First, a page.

An Invitation to Formal Reasoning introduces the discipline of formal logic by means of a powerful new system formulated by Fred Sommers. This system, term logic, is different in a number of ways from the standard system employed in modern logic; most striking is its greater simplicity and naturalness. Borrowing insights from Aristotle's syllogistic, Scholastic logicians, Leibniz, and the 19th century British algebraists, term logic takes its syntax directly from natural language. Its naturalness is the result of its ability (...) to stay close to the forms of sentences usually found in every day discourse. Written by the founders of the term logic approach, An Invitation to Formal Reasoning is a unique introduction and exploration of this new system, offering numerous exercises and examples throughout the text. Summarizing the standard system of mathematical logic to set term logic in context, and showing how the two systems compare, this book presents an alternative approach to standard modern logic for those studying formal logic, philosophy of language or computer theory. (shrink)
This paper proposes a third meditation-category—automatic self-transcending— to extend the dichotomy of focused attention and open monitoring proposed by Lutz. Automaticself-transcending includes techniques designed to transcend their own activity. This contrasts with focused attention, which keeps attention focused on an object; and open monitoring, which keeps attention involved in the monitoring process. Each category was assigned EEG bands, based on reported brain patterns during mental tasks, and meditations were categorized based on their reported EEG. Focused attention, characterized by beta/gamma activity, (...) included meditations from Tibetan Buddhist, Buddhist, and Chinese traditions. Open monitoring, characterized by theta activity, included meditations from Buddhist, Chinese, and Vedic traditions. Automaticself-transcending, characterized by alpha1 activity, included meditations from Vedic and Chinese traditions. Between categories, the included meditations differed in focus, subject/object relation, and procedures. These findings shed light on the common mistake of averaging meditations together to determine mechanisms or clinical effects. (shrink)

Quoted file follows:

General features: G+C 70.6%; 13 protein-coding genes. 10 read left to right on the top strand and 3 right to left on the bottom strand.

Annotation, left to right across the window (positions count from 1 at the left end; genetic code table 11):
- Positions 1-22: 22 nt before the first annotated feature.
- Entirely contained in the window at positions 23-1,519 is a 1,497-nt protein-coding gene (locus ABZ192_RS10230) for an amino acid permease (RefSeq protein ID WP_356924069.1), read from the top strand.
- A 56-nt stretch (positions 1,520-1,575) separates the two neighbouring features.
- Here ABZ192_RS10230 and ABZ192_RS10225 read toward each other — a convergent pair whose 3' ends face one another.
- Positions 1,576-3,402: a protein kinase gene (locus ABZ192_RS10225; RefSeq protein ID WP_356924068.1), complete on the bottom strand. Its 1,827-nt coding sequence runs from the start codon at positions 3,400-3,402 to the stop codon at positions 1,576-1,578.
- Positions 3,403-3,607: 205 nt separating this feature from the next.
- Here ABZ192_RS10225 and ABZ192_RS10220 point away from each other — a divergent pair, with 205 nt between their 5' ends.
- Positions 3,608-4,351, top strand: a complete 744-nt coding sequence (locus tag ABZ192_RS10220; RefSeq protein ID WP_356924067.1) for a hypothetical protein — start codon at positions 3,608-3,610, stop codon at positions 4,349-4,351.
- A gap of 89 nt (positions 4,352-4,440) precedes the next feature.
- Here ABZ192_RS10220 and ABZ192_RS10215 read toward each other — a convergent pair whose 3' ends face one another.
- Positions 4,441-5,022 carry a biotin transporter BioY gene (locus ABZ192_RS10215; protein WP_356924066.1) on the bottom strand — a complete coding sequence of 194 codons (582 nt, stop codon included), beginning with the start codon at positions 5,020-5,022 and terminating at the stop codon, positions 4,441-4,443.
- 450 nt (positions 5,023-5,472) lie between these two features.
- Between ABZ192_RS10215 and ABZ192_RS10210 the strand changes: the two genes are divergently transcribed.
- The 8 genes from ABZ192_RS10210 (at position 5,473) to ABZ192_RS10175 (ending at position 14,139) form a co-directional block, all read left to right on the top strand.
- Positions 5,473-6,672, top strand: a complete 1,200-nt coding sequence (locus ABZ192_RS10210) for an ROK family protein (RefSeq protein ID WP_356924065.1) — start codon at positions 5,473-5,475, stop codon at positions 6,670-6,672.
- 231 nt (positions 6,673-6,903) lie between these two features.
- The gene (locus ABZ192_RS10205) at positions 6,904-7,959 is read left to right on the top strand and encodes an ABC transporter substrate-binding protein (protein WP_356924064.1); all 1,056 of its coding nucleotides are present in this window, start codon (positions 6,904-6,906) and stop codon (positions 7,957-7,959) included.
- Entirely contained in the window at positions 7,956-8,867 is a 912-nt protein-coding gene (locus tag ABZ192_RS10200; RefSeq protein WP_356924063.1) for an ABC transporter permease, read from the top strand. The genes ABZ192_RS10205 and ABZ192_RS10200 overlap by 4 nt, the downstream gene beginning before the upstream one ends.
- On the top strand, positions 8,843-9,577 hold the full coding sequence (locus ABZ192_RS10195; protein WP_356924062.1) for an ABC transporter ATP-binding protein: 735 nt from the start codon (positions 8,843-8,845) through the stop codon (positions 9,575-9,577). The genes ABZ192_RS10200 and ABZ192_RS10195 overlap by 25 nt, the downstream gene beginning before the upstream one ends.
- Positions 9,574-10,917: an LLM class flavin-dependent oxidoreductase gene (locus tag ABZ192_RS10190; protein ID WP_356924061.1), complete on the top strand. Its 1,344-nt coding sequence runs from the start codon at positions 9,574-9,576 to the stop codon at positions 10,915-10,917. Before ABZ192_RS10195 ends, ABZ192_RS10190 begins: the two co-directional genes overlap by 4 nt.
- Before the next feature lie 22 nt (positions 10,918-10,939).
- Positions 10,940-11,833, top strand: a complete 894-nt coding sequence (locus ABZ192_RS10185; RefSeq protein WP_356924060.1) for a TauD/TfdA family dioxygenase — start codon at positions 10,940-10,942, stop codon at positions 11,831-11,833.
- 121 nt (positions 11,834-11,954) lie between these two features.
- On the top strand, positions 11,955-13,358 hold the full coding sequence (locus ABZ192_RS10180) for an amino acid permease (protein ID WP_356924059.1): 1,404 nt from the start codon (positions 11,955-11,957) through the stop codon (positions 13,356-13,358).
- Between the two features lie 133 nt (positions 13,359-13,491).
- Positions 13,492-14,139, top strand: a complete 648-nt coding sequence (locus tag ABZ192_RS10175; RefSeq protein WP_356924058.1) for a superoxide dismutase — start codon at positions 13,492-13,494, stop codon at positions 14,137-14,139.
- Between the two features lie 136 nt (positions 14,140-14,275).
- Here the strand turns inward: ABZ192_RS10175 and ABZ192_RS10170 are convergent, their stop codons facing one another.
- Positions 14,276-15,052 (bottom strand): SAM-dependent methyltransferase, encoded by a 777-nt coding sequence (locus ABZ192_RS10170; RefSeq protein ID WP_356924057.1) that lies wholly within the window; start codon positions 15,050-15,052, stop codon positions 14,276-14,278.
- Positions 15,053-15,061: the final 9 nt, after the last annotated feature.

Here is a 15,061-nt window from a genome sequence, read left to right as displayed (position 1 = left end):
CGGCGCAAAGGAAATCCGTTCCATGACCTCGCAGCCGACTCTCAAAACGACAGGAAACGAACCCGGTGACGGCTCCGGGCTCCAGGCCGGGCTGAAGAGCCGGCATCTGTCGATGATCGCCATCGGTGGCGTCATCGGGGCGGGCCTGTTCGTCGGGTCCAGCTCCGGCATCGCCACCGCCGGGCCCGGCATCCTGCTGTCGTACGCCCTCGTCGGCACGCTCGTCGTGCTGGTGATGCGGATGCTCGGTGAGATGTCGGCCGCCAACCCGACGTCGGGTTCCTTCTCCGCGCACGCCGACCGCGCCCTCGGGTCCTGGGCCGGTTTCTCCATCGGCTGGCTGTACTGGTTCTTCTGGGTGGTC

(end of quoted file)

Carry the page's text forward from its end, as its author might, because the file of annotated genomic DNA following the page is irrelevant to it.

Ἀσέβεια is one of Greek religion's vexatious topics. It was a crime, or γραφή, as well as a religious wrong according to ‘sacred law’. It happened to be the charge in the most famous Greek trial, that of Socrates, and thus became part of alocus classicus, with the result, as Kenneth Dover showed, that later reports of ἀσέβεια trials were often distorted by the influence of Socrates' example. Focussing mostly on the sources found reliable by Dover, this article proposes that (...) ἀσέβεια sometimes resembled μίασμα, which was contagious religious pollution. An impious person could sometimes spread his or her ἀσέβεια, and others could catch it. (shrink)
This essay reviews three books in the ethics literature of interest to contemporary Rand scholars: Ayn Rand's Normative Ethics by Tara Smith; EthicalIntuitionism by Michael Huemer; and Is Virtue Only a Means to Happiness? by Neera Badhwar.
Fred Stoutland was a major figure in the philosophy of action and philosophy of language. This collection brings together essays on truth, language, action and mind and thus provides an important summary of many key themes in Stoutland’s own work, as well as offering valuable perspectives on key issues in contemporary philosophy.